Brief Fact Summary. Plaintiffs, Stewart Austin et al., sought an injunction against Defendant, Consolidated Edison Company of New York, to insert a proposal in an upcoming proxy statement that would allow for retirement from Defendant after 30 years of service.
Synopsis of Rule of Law. Pension issues are typically considered to be exempt from Rule 14(a)-8(a) proposal submission requirements as they are considered ordinary business operations.
Where, however, the grant of the preliminary injunction will give the movant essentially all the relief he seeks, the injunction is often deemed mandatory rather than prohibitory, and a somewhat higher standard is applied, under which the movant must show a substantial likelihood of success on the merits, rather than merely a likelihood of success.View Full Point of Law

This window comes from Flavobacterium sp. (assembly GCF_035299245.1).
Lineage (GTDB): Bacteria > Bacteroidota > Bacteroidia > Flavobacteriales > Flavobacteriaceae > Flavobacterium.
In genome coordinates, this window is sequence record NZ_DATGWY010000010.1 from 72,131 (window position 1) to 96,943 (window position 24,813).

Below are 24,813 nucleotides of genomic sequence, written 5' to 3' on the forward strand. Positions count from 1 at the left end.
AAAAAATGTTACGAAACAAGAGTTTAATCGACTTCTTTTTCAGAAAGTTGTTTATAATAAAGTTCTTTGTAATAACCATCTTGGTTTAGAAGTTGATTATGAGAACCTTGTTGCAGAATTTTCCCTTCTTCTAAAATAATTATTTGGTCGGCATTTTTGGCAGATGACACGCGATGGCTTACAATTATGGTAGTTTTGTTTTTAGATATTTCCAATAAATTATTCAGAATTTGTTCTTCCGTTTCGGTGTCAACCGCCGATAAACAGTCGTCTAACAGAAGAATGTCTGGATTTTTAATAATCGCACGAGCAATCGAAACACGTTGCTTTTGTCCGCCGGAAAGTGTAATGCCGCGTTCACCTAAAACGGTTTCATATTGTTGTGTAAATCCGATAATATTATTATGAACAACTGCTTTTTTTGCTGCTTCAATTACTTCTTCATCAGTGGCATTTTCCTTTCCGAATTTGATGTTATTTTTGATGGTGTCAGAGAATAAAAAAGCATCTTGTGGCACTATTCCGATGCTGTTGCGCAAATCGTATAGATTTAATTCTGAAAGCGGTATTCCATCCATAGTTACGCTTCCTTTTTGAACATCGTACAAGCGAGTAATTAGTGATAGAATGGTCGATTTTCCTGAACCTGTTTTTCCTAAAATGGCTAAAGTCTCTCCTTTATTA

Issue. The issue is whether Plaintiff’s proposal can be denied entry into a proxy statement because it falls under the ordinary business operations exception in Rule 14(a)-8(c).
Held. Summary judgment was granted to Defendant because the proposal does fall under Rule 14(a)-8(c) governed by the Securities Exchange Act. In order to succeed in obtaining an injunction, a party must show that they would be successful on the merits and Plaintiffs did not meet their burden. Pension issues have been traditionally considered normal business operations as evidence by the fifty-plus no-action letters issued by the SEC on the subject.
Discussion. Unlike the court in The New York City Employees’ Retirement System v. Dole Food Co., this court here is deferential to SEC no-action letters, particularly since there were so many on this issue.